Online banking has become one of the most popular tools for managing money. The convenience of managing one’s own bank account, transferring money, paying bills, and checking transactions, all from home, is just too irresistible.
And yet, there are concerns about how safe it is from hackers, viruses and the like.
The banks do take considerable precautions in terms of preserving the safety of online banking. They employ high encryption, for example, so all transactions are not readable while in transit or in their systems. They also have implemented enhanced log-in procedures, that help to ensure that users employ proper password protocol and are less likely to fall for phishing (phoney screens/messages that try to emulate a valid bank message).
The whole online banking system, however, consists of connected devices that extend from the user’s computer to the bank. The bank can only control parts of the system. The parts that are outside its control are the user’s own computer, the network being used to connect to the bank, and any other device being used to connect.
The user’s computer is often full of holes for viruses and hackers to exploit. Normally they are not encrypted, which they should be to be safe. The browser being used to access the bank needs to be configured for maximum security, which is clearly available in the drop-down menus. Not everyone does that. And the browser needs to be set so that the history is erased each time it is used. Many people periodically wipe out the history, as the banks advise when the user logs off, but the browser should be set to automatically do this when it is closed. The history contains a record of all the web sites visited and much of the data that has been entered into them. That would include the bank’s website and ID’s and passwords. A ready reference source for prying eyes.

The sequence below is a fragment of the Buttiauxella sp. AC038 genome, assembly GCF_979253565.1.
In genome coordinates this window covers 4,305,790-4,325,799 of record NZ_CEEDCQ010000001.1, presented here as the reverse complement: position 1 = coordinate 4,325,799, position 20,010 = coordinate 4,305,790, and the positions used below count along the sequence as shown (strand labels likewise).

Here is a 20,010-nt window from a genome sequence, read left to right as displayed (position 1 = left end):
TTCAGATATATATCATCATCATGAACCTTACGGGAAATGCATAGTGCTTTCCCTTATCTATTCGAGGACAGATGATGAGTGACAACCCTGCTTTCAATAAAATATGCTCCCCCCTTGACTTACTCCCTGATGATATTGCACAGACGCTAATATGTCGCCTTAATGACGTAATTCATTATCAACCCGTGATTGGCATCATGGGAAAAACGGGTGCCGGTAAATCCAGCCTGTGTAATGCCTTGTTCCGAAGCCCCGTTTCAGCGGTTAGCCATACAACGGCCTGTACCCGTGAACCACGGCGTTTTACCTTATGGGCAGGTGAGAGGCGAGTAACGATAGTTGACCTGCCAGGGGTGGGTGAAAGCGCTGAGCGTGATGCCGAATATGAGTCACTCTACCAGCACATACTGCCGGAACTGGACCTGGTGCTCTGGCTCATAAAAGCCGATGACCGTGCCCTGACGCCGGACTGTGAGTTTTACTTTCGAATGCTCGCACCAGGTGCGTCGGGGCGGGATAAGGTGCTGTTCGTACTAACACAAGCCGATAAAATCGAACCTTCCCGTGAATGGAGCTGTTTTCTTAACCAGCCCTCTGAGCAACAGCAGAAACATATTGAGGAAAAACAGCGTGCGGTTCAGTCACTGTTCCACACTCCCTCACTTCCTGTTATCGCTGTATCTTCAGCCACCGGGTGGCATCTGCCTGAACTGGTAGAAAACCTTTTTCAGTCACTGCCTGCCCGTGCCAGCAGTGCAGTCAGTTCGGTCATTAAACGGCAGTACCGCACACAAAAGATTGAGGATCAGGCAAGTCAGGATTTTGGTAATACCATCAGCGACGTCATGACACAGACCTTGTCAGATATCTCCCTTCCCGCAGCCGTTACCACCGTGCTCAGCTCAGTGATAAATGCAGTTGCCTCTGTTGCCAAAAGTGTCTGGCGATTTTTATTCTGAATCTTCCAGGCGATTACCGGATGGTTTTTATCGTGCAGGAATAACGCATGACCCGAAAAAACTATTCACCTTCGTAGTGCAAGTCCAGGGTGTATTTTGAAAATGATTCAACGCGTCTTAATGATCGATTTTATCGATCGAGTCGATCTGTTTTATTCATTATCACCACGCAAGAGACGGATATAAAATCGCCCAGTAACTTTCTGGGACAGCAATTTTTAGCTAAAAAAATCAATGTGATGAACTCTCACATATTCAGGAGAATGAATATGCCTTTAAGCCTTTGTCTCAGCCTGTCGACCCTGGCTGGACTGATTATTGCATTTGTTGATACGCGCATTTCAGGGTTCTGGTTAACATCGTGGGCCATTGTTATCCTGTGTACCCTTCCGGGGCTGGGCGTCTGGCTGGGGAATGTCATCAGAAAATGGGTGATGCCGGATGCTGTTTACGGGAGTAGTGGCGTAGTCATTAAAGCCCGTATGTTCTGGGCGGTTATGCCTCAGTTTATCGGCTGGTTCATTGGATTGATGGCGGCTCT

The network being used to access the online banking site is often the home network of the user, which is usually a wireless system. Needless to say – but it bears repeating anyway – the passwords set on the system need to be of the highest order available. Also, encryption, where available, needs to be enabled.
Users sometimes use other networks, such as those at coffee shops and other public places. This simply should not be done for online banking – it’s akin to having a shower in a glass box in a public square. Wireless networks at a place of employment may be OK, depending on the level of security in place there.
Other devices, like tablets and smart phones are rapidly growing is usage. Both of them can often use wireless networks, so the same arguments apply as to the security of those networks. The mobility networks vary in security capability, especially when one is travelling, and prudence is the better course for them.
The bottom line – enjoy the convenience of online banking, but be mindful of the security environment when you are using it.